An article in the Guardian today highlights the work of several tree planting charities including International Tree Foundation. Asking the question ‘Can planting billions of trees save the planet?’, it goes on to profile some of the organisations working through a community-centred approach to restore trees to our planet.
ITF’s 20 Million Trees Campaign is showcased in the article, as one of the projects supported by the charity TreeSisters. TreeSisters are a grassroots network of women planting over two million trees a year. Some of those trees are being planted by communities supported by ITF, in both Kenya and Cameroon.
We argue that working with local communities is the only sustainable tree planting strategy, and that the connect between people and forests is essential.
“One of the very clear learnings we’ve had is that the more you can work with local organisations that are women-led or driven by women, the better your results,” says Paul Laird, our Programmes Manager.
ITF’s 20 Million Trees Campaign is restoring forests across Kenya which are key resources for wildlife, and for humans too. Kenya has only 7% tree cover, and relies on forests for fresh water, hydro electricity and tourism. Forests are important for local communities too, who rely on them for firewood and fodder, alongside medicinal plants.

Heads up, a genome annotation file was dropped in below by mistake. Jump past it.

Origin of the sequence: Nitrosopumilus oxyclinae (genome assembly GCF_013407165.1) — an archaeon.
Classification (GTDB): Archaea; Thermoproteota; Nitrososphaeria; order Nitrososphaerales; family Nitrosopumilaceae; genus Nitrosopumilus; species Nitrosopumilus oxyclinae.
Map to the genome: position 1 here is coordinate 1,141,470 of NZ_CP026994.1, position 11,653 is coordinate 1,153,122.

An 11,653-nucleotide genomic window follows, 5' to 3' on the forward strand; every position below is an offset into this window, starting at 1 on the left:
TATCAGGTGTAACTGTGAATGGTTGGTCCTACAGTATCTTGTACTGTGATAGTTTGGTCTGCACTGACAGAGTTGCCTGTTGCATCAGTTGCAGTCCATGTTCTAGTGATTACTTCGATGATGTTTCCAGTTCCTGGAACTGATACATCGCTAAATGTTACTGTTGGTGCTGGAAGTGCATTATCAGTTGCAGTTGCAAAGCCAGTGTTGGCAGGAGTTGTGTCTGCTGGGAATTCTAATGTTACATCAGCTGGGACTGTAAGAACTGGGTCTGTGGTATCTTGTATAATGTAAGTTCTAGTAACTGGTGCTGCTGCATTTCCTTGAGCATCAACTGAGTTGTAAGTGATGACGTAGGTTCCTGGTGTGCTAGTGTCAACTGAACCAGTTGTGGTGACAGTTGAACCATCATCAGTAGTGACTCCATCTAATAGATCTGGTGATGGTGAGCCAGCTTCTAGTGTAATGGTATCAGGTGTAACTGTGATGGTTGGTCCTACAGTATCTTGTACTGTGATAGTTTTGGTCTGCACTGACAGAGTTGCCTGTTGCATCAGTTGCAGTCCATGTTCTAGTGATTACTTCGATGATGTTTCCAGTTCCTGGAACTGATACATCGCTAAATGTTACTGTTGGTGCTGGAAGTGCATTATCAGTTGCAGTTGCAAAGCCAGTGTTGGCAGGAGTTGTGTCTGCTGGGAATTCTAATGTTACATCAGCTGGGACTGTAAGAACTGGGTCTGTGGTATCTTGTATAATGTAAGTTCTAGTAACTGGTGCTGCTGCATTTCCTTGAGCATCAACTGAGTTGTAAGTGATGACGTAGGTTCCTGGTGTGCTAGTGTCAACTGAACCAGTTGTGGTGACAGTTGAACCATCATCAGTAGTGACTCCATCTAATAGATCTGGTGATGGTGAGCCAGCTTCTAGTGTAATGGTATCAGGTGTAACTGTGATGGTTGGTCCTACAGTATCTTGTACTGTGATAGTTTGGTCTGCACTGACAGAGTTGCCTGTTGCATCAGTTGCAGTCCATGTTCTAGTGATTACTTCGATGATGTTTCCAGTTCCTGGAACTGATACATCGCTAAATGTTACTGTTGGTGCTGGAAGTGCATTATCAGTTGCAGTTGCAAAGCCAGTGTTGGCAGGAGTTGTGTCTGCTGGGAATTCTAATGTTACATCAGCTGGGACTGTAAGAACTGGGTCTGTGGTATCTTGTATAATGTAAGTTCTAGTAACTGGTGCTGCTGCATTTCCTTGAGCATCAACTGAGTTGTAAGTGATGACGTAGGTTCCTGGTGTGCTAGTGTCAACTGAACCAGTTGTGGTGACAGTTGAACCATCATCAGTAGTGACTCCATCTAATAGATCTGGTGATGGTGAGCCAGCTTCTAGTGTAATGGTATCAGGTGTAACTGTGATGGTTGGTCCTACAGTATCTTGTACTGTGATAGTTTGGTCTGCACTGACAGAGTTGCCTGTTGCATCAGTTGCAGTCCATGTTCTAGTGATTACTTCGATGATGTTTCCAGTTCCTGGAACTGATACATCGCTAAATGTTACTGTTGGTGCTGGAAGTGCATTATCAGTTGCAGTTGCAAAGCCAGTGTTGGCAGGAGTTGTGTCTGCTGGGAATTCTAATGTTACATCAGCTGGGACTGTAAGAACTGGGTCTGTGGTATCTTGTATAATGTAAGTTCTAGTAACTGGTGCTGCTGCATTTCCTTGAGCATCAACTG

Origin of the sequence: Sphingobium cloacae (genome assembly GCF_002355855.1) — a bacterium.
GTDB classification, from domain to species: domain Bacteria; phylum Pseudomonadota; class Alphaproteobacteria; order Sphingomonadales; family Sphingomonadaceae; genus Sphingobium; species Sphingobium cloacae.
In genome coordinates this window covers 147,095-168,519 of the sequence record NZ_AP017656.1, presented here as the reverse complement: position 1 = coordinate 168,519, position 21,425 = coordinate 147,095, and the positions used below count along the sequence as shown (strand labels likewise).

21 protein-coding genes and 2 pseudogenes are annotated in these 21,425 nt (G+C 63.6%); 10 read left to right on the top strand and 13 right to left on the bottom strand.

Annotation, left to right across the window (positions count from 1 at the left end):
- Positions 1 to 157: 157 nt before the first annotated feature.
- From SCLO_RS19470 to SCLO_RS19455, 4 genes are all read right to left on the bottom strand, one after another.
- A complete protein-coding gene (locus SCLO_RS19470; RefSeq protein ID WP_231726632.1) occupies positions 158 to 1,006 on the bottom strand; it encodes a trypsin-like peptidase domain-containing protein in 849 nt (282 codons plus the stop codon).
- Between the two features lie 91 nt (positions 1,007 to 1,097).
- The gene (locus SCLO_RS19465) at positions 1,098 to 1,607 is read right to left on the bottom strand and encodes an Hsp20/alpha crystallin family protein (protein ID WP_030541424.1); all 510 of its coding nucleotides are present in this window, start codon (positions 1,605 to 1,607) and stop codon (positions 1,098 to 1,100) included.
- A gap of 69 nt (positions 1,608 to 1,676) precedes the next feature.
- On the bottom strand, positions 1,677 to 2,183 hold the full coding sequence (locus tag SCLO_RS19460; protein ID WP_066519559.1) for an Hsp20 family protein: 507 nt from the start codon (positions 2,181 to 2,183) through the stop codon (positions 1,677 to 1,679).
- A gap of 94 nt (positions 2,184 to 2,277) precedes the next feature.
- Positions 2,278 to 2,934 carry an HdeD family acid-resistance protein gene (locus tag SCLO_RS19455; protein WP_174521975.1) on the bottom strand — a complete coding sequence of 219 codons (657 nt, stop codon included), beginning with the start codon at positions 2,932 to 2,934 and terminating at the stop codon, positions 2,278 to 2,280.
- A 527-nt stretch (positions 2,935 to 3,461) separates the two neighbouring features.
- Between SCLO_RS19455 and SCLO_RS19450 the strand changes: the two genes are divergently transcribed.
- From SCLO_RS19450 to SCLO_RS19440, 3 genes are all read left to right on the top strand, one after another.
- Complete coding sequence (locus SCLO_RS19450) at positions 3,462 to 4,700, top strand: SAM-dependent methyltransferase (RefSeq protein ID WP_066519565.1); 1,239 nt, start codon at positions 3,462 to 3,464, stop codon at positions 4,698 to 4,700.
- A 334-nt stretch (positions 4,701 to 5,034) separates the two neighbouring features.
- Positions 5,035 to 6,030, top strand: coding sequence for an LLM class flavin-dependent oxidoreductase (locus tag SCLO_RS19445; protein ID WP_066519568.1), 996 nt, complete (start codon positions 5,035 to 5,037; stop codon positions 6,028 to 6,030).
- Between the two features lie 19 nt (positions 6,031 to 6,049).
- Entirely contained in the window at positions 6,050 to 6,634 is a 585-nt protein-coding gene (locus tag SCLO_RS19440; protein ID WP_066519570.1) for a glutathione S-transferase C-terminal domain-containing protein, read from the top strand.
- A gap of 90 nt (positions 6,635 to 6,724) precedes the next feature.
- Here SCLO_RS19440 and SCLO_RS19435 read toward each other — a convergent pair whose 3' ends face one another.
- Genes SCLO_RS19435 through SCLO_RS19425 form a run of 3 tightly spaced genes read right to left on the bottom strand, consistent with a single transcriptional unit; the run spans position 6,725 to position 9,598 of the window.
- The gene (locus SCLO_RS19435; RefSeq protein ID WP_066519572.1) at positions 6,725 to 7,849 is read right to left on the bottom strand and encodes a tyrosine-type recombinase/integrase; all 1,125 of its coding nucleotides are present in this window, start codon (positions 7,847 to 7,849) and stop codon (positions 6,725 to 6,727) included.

Teresa Gitonga, 20 Million Trees Manager based in Kenya emphasises why local communities, and especially women, are motivated to restore their forests.
“Women are the primary caretakers of the household and know their reliance on a healthy forest. They are the people who look for firewood, they are the people who cook so they also look for water. Women are change agents. The only thing they need is to unlock their potential and know that planting trees will make their lives better.”
The 20 Million Trees campaign is encouraging farmers to increase tree cover on their own land, to reduce their reliance on the forest. In this way, the millions of trees planted can grow and the forest can reach a stage where it regenerates naturally. And communities livelihoods are improved through growing timber trees, fruit and nuts which will increase nutrition and household income.
Since ITF was founded 95 years ago, engaging communities to protect and restore their natural resources has remained central to our approach. Our strategy, ‘Growing Together‘, aims to build on this vision. We hope to support and build capacity of 80 community based organisations and to work together to plant trees 10 million trees to improve livelihoods around important African forests.